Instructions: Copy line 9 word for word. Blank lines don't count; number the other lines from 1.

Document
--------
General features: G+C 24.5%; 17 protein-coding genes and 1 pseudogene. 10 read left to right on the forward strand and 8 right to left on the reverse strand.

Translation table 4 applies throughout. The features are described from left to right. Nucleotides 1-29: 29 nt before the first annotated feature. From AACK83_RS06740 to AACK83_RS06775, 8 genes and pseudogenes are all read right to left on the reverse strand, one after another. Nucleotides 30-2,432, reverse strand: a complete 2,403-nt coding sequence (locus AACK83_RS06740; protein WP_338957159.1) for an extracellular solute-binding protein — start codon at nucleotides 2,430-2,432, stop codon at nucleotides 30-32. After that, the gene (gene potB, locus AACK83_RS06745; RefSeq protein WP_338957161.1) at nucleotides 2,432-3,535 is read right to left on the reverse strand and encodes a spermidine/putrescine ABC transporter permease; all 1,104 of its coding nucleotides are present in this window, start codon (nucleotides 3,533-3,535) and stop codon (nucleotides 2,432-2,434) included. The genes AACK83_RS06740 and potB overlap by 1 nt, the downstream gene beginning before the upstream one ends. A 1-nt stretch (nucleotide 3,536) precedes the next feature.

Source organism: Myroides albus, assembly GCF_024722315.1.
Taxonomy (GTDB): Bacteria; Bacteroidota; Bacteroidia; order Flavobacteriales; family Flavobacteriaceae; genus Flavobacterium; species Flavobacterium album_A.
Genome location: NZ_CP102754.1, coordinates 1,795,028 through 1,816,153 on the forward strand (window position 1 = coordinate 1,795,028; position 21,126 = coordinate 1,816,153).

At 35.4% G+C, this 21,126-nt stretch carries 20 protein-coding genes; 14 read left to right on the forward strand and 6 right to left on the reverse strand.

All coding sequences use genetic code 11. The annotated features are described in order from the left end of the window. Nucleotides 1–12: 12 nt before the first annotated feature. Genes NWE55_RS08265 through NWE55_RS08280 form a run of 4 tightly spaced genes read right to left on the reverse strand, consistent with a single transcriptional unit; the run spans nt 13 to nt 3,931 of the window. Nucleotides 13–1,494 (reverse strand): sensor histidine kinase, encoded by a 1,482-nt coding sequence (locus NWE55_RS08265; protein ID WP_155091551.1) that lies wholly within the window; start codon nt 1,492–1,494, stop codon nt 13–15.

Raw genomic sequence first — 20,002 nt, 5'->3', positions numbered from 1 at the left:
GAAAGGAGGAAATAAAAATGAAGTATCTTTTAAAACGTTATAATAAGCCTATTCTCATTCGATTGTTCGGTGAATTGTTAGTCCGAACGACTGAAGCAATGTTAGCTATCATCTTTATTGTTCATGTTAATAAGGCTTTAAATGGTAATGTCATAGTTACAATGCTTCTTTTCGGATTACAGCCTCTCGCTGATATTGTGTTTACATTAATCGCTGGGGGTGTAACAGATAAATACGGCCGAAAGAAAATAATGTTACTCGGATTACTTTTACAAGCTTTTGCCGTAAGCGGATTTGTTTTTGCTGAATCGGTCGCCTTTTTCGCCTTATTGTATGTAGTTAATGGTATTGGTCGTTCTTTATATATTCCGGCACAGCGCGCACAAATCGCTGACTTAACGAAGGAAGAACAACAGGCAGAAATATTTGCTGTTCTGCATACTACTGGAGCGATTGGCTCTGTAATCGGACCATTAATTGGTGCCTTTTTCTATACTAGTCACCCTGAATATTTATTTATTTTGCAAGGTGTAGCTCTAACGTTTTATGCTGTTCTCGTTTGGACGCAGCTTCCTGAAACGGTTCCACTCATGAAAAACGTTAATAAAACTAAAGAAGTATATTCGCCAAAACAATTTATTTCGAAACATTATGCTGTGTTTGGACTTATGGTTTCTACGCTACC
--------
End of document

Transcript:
GAAAGGAGGAAATAAAAATGAAGTATCTTTTAAAACGTTATAATAAGCCTATTCTCATTCGATTGTTCGGTGAATTGTTAGTCCGAACGACTGAAGCAATGTTAGCTATCATCTTTATTGTTCATGTTAATAAGGCTTTAAATGGTAATGTCATAGTTACAATGCTTCTTTTCGGATTACAGCCTCTCGCTGATATTGTGTTTACATTAATCGCTGGGGGTGTAACAGATAAATACGGCCGAAAGAAAATAATGTTACTCGGATTACTTTTACAAGCTTTTGCCGTAAGCGGATTTGTTTTTGCTGAATCGGTCGCCTTTTTCGCCTTATTGTATGTAGTTAATGGTATTGGTCGTTCTTTATATATTCCGGCACAGCGCGCACAAATCGCTGACTTAACGAAGGAAGAACAACAGGCAGAAATATTTGCTGTTCTGCATACTACTGGAGCGATTGGCTCTGTAATCGGACCATTAATTGGTGCCTTTTTCTATACTAGTCACCCTGAATATTTATTTATTTTGCAAGGTGTAGCTCTAACGTTTTATGCTGTTCTCGTTTGGACGCAGCTTCCTGAAACGGTTCCACTCATGAAAAACGTTAATAAAACTAAAGAAGTATATTCGCCAAAACAATTTATTTCGAAACATTATGCTGTGTTTGGACTTATGGTTTCTACGCTACC